The Ultimate Summer Road Trip Day 2 (afternoon Part 3)
Sunday, July 25th, 2010
Although The Route 66 Auto Museum and The Blue Hole in Santa Rosa were awesome without a doubt, they were not the locations where we spent most of our Santa Rosa time on Route 66. That honor went to two, far less lively locations, The Lake View Modern Courts, and another abandoned motel that may possibly have been the old Surf Motel. (Update! It was The Oasis Motel)
Not too far from the Auto museum on historic Route 66, we came across an old motor-court-style motel sitting abandoned and weary on the side of the road. Lake View Modern Court was still painted across the top of the motel itself, and a broken neon sign in front proclaimed The Pla… EL. Playground equipment to the side sat poignantly still. Broken down doors allowed access to the rooms and interior and we stood inside, solemnly paying testament to this vanishing bit of Route 66.
In 1941, The Lake View Modern Court opened for business. At some point later, it became The Plains Motel and eventually closed for good in 1973.
I found a photograph online of the motel that was taken in 2002. At that time, the Plains Motel neon sign was still intact, and was anchored in a stone foundation. A later photo, from 2008, shows some breakage on the sign and the foundation is gone. However, the photo also shows the small front building of the motel intact. By the time we saw the motel in 2010, the Plains Motel sign was unreadable and the small front building had burned to the ground.
Kind reader Michael Gallegos, with The Guadalupe County Communicator, has notified me that The Plains Motel (Lake View Courts) met the bulldozer in December of 2010. See below for the story from The Communicator…
A Route 66 treasure, indeed. So sad 😦
Further down the Route, we spied the top of what looked like an old motel peeking out from behind some sort of trucking / storage company. Further exploration revealed a real beauty… the stunning palette, the lovely lines, the strong bones, were all evident in this old gal, even as she sat in hopeless desolation; a storage site for broken-down old wrecks, vandalized and defiled.
I was so charmed by the beautiful lines and colors of this motel, the contrast between the beauty and the desolation, that I took many, many photos. More are available at:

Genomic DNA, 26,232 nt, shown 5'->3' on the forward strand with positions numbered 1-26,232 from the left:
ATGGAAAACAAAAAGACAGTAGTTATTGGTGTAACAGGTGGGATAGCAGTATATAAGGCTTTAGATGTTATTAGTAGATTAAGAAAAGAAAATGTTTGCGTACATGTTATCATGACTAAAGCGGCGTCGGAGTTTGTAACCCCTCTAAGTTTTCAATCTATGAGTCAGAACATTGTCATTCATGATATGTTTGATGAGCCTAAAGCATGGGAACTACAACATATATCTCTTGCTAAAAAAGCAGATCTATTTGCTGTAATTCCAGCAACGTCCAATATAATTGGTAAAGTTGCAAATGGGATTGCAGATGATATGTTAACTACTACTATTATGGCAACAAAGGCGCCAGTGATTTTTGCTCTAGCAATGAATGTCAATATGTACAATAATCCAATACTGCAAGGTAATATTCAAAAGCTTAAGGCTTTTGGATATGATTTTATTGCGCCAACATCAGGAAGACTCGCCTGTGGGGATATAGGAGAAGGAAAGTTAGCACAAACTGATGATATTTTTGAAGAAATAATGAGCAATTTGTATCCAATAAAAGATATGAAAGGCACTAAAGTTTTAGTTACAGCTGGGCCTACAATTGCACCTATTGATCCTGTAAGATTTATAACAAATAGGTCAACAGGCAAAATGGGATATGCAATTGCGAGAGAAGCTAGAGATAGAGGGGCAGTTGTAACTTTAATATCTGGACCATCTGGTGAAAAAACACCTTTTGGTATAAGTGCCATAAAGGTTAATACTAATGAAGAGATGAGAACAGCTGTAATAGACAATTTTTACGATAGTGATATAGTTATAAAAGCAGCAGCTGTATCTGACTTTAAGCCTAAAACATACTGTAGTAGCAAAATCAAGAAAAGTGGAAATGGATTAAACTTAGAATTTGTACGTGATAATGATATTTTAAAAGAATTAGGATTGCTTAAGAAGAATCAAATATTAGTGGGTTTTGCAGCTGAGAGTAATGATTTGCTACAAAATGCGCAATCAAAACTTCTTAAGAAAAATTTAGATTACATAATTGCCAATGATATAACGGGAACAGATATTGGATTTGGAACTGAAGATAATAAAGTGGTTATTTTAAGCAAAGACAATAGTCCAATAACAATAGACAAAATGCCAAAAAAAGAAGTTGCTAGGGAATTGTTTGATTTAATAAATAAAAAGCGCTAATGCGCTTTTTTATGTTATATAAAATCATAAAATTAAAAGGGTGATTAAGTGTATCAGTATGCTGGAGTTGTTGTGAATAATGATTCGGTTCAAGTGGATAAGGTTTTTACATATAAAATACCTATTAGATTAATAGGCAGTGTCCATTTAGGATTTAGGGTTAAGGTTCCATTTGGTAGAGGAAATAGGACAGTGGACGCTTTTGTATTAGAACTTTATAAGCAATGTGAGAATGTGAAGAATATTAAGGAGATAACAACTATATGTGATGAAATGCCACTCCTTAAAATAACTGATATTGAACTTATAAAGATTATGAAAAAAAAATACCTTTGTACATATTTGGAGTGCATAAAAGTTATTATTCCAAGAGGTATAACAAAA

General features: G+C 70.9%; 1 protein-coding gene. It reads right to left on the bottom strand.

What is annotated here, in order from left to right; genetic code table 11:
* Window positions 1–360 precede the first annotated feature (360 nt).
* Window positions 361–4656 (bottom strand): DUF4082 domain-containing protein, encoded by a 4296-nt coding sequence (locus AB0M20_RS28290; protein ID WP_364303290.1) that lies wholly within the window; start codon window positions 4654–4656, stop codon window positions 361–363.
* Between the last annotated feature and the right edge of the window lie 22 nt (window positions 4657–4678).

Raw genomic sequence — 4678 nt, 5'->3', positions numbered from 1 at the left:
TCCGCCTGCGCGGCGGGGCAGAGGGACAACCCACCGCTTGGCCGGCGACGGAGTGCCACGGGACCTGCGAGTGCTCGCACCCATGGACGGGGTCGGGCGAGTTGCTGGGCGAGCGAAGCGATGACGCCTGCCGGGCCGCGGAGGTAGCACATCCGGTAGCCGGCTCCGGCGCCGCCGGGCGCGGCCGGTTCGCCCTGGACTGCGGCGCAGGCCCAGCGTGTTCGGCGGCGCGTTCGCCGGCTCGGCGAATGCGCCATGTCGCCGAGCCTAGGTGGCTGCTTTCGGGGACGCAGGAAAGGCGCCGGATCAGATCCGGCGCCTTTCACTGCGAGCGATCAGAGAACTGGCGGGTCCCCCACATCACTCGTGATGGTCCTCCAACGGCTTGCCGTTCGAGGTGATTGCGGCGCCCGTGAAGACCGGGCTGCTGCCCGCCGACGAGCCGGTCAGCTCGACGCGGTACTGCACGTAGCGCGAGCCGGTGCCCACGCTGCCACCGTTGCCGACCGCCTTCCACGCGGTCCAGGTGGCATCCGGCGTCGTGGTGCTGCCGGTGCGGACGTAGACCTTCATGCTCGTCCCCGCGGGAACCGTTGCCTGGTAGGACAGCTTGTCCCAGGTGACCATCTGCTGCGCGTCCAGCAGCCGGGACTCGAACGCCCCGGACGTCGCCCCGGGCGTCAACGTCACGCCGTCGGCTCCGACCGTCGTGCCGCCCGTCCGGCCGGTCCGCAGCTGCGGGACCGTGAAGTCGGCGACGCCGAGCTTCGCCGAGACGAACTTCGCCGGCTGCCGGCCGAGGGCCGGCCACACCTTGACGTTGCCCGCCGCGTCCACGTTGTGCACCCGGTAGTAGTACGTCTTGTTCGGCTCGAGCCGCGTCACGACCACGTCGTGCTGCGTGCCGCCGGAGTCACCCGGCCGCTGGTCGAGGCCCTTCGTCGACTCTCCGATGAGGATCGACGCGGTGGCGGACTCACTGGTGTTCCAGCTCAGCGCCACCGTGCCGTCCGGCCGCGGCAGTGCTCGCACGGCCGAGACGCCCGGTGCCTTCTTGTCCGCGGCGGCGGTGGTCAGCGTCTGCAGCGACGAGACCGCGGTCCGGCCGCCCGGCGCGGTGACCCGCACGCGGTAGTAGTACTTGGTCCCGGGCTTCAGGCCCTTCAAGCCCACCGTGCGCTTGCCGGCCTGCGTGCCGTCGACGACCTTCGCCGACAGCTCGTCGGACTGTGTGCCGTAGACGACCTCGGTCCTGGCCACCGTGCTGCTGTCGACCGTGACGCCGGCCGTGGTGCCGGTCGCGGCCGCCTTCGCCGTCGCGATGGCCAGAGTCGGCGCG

After searching databases of old motel postcards, and Route 66/New Mexico guides and articles, I discovered a postcard image that I think may be the hotel I’d photographed. It’s not completely right, the motel as I photographed it had additional architectural structures / detailing that is not visible on the postcard… so perhaps there were changes later, or perhaps this is the wrong motel altogether. Nothing else I found was even close, though…
A very helpful Santa Rosa resident who saw my images on Flickr has kindly informed me that the motel I photographed was not the Surf Motel. The Surf Motel, pictured in the postcard image below, is actually still operational and now does business as The Budget 10 Motel.
The motel I photographed was actually The Oasis Motel. Armed with a name, I was able to do a more extensive Google search and come up with two images for the Oasis Motel…
After leaving Santa Rosa, we headed west on the Route, toward Albuquerque. We hadn’t gone very far, though, before it became dark, and at the same time began to pour down rain in torrents. When what to our wandering eyes should appear? Why, Cline’s Corners, of course! At the junction of Highway 285 and Interstate-40 (once Route 66), Cline’s Corners in New Mexico has been a staple of the Route since 1934, even moving locations in 1937 to follow the new Route 66 alignment! A combination travel center, gas station, curios extravaganza -Cline’s offers the weary traveler everything they could need!
We gassed up, utilized the facilities, browsed the curios, then walked back outside to discover that the rain had become practically a monsoon. Already the parking lot was filling with small lakes and ponds from the torrential downpour… Wisely, we decided that drive-time was over for the night, and parked our Tahoe on a high spot in the Cline’s Corners parking lot. Then, safely enveloped by the warm glow of the lot’s high pressure sodium lights, we climbed into our snuggly Tahoe bed. The sounds of the rain became the whole world, and thus encompassed, we slept.